The 2017 Canadian Antimicrobial Resistance Surveillance System report was just released, and as always it contains a lot of interesting data. Some are interesting, some are concerning, some are encouraging.

I’m not going to try to distill a 90 page report into a quick blog post, so I’ll cover some highlights separately. Let’s start with the Antimicrobial Use in Animals section. Here are some highlights (and some comments).

In 2016, ~1 million kgs of medically important antimicrobials were distributed for sale in Canada.

  • This misses some antibiotics that get used via loopholes, but those are being closed and this number is probably a pretty good overall estimate.
  • The great news…that’s 14% lower than 2007 and 17% lower than 2015

600,000 kg of ionophores and chemical coccidiostats were also distributed.

  • These are often combined with other antimicrobials (sometimes to make things look scarier) but they are irrelevant from antibiotic-resistance and public health standpoints. So, it’s good to see them separate (and to essentially ignore them).

99% were intended for food animals, on a per kg basis.

  • This is always hard to interpret and sometimes leads people to think that companion animals are irrelevant. We have to be a bit wary focusing just on per kilogram data (1 kg of antibiotic treats a lot more Chihuahuas than cattle). The main antibiotic classes used in companion animals were cephalosporins, beta-lactams and trimethoprim-sulfa, all drug classes of high importance.
  • What this shows to me is that we can have a huge impact on overall use focusing on food animals. However, the drugs that are used in pets are often the same as those used for serious infections in people, and we share bugs readily with our pets. So this numbers shouldn’t be taken as an indication to ignore them.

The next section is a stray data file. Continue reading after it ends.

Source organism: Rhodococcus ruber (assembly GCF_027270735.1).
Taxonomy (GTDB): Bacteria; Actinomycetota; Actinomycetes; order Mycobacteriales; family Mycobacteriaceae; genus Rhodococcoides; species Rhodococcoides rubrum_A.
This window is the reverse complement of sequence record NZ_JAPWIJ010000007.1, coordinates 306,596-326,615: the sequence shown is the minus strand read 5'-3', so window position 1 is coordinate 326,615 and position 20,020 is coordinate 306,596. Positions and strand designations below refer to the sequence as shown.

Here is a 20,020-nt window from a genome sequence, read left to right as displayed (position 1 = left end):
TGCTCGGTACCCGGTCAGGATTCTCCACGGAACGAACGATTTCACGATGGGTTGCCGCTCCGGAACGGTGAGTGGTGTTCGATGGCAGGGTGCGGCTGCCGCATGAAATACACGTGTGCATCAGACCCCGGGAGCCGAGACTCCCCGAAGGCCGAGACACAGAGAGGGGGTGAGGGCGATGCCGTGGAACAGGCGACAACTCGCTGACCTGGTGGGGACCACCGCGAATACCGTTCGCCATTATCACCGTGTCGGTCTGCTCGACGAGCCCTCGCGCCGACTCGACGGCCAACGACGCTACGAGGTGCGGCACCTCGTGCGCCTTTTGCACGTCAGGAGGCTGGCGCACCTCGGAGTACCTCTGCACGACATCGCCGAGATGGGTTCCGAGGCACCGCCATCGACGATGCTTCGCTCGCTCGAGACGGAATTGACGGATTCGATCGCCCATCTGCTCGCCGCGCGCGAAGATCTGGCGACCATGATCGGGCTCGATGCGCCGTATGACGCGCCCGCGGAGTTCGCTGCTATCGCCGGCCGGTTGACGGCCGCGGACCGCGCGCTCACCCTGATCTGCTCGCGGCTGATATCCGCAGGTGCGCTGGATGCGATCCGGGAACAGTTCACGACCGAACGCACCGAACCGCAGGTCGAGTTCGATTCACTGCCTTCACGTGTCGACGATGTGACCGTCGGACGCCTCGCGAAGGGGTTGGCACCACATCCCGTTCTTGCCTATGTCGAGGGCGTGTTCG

Fluoroquinolones decreased by 56% from 2015 to 2016.

  • Wow. That’s great, since this is one of the biggest classes we’re worried about. They’re important drugs (for both humans and some animal species) but are prone to overuse.

Most of the distributed antibiotics were those intended for use in feed, accounting for 76% overall. On the opposite end of the spectrum, intramammary drugs (used for mastitis in cattle) accounted for <1%.

When everything is put together on a per kg basis, 78% of antimicrobials distributed or sold in 2016 were for food animals, 20% were for humans, 1% for crops and 1% for companion animals.

  • Again, be somewhat wary of crude kg numbers (since the relevance of a kg of tetracycline is probably much, much less than a kg of a fluoroquinolone) and there are approximately 19 times more animals in Canada (excluding farmed fish) than humans, but they give some idea of how we use antimicrobials in this country and they give us numbers for comparison over time. The 2nd figure below is an interesting on to think about.

Some people will take these numbers and use them to spin certain agenda. However, we’re better off using them as the basis for more surveillance, more interventions and more research to reduce and improve use of antibiotics in Canada, whatever species they go into.

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